Part of that rapid debt expansion has been deliberate. China’s government has encouraged increased borrowing and spending on items like cars and houses, to boost both consumption and investment. At the G-20 summit in February 2016, China’s sober central bank chief Zhou Xiaochuan remarked that rising household leverage had “a certain logic to it.”
At the same time, a generational shift is unfolding. Younger, urban Chinese are proving more willing to bring their consumption forward to today rather than pushing it off to the future as their parents did.
Most worryingly, though, skyrocketing home prices seem to be driving much of the increase in household debt. Andrew Polk, Bloomberg, February 2018
China's economy is headed for a difficult decade.
Michael Pettis, March 2018
My recent update of Foreign Direct Investment on my Canadian Household Debt, GDP, and Balance of Trade chart demonstrates that Canadian Capital would rather flee than fight.
But peak debt may be upon us in this business cycle as banks begin to report a drop in mortgage demand.
The Canadian Imperial Bank of Commerce anticipates it will issue half as many new mortgages in the latter part of the year as it did in the same period of 2017 amid cooling in the real estate market. Times Colonist May 23, 2018
David Rosenberg: Ottawa created the debt monster that Canada now faces.
"47% of residential mortgages
are set to roll over for renewal next year."
David Rosenberg, chief economist and strategist at Gluskin Sheff + Associates, joins BNN Bloomberg to provide his take on the Canadian economy as Bank of Canada Governor Stephen Poloz sounds the alarm on household debt in this country. Originally aired on May 2, 2018 on BNN Bloomberg
Lance argues in the chart above that the...
Intermediate-Term Picture Remains Bearish
On a intermediate-term basis, both of our weekly “sell signals” remain, and as shown below, the market once again failed at its overhead trend line last week as well as the downtrend resistance from the previous peaks. These failures keep downward pressure on the market as prices continue to follow the “path of least resistance.”
The weekly chart also shows the rare “buy” and “sell” signals issued on a longer-term basis. Currently, as the market struggles with its current correction process, it is also very close to triggering a more important “sell signal” which could indicate a further correctionary process over the next several months.
Over the last 25-years, these sell signals have only been triggered 5-other times.
1. At the peak of the market prior to the “Asian Contagion”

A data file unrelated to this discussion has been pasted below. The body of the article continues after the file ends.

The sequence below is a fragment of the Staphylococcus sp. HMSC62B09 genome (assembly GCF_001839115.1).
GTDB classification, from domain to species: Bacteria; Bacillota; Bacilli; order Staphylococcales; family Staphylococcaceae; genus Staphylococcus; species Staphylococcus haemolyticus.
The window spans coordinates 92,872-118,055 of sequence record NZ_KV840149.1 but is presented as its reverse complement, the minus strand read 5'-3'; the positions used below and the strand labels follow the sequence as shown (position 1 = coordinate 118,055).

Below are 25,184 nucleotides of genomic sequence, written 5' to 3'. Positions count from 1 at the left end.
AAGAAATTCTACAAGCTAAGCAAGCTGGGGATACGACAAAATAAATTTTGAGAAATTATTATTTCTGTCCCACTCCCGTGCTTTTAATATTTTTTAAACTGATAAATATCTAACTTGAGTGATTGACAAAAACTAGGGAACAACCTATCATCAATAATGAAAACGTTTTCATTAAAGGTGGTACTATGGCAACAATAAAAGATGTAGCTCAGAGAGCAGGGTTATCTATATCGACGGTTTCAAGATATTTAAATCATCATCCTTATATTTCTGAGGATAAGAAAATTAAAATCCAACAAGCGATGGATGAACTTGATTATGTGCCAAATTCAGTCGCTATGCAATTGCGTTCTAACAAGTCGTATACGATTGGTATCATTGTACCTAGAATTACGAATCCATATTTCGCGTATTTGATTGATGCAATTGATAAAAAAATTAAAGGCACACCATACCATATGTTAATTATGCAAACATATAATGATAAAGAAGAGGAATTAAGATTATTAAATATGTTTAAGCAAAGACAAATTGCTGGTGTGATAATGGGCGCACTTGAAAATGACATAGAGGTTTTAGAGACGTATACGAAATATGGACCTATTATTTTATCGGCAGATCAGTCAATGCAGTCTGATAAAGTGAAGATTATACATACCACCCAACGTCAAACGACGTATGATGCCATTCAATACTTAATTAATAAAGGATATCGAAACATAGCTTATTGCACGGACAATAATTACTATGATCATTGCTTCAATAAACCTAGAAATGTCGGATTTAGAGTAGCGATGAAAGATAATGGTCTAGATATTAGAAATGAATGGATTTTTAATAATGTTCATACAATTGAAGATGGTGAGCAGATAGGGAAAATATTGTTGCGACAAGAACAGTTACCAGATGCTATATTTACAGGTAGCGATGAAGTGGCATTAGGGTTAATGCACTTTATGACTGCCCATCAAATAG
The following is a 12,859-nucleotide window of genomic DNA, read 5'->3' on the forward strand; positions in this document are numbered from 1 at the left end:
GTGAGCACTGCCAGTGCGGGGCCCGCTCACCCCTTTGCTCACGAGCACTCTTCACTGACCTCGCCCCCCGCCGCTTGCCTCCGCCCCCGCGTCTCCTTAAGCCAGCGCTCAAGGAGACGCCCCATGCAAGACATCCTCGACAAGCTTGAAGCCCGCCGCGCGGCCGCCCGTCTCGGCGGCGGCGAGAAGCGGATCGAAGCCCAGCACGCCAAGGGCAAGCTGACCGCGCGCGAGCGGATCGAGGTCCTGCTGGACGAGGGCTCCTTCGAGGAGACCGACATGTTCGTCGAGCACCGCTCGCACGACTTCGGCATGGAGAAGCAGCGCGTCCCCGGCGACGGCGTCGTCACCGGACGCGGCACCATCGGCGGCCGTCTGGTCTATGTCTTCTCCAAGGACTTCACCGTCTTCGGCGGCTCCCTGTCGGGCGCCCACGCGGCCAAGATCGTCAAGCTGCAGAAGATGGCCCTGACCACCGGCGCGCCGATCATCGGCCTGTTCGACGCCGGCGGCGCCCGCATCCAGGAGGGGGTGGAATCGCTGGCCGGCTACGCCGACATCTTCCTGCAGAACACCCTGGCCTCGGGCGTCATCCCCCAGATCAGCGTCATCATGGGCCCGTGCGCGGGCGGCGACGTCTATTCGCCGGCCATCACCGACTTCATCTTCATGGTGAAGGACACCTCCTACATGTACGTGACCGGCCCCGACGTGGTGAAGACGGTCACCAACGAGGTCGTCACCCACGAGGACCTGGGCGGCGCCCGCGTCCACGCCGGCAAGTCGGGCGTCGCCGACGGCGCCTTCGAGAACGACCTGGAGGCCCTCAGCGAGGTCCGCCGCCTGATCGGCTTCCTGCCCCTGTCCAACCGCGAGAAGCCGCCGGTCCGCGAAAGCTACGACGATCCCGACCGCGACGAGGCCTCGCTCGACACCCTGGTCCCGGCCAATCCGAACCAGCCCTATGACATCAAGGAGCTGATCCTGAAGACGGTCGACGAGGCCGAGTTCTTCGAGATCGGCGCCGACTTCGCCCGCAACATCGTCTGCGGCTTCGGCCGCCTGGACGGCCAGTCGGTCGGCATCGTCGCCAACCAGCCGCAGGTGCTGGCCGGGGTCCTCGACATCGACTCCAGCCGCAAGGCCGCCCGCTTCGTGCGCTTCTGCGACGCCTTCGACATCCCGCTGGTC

2. Just prior to the peak of the market in 2000
3. At the peak of the market in 2007
4. At the peak of the market 2011 as QE-2 ended and the U.S.was facing the “debt ceiling debate.”
5. Near the peak of the market from the collision of the end QE-3, the “taper tantrum” and “Brexit.”
But I did find this chart here of the S&P 500 vs the Case Shiller U.S. Housing Index:
It is clear that some sort of correlation exists between stock values and real estate values. Stocks started their recent bull run in 2009. As you can see from the chart above, real estate values didn’t start moving up steadily until 2012. So there is a lag here. But what is interesting is the correction in stock values in 2008 matched up with real estate values. In fact, real estate values started trending lower before the market crash. DoctorHousingBubble.com
In January 2018 the S&P 500, DOW and TSX peaked.
U.S. vs Canada Private Debt to GDP
Steve Keen "Can we avoid another financial crisis?"
In December 2017, the 10yr less 2yr Canada Government bond spread narrowed to just 32 beeps away from inversion.
A year and half later the wide reached 230 beeps in May 2009, 2 months after the pit of gloom crash bottom.
We should start watching for further narrowing now especially with equity markets at their historical tops.
Market history is littered with downturns that followed new Republican presidents: Hoover (1929), Eisenhower (1953), Nixon (1969), Reagan (1981), and Bush (2001). The Trump bubble will likely prove to be the mother of all Republican presidential ebullience bubbles. Trade wars are not positive at all for the markets. They are what exacerbated the Great Depression and they should be one of the key triggers of the bursting of the China bubble.
Here's Who Could Lose the Most in a U.S.-China Trade War
Bloomberg, January 23, 2017
The Premier of BC Christy Clark is in the news again with her pre-election enticement of no interest loans for 60 months of up to $37,500 to wannabe buyers who need a bigger cash down payment to qualify for a mortgage to purchase real estate in BC's absurd housing market that has been on ice since the summer. BNN Dec 16, 2016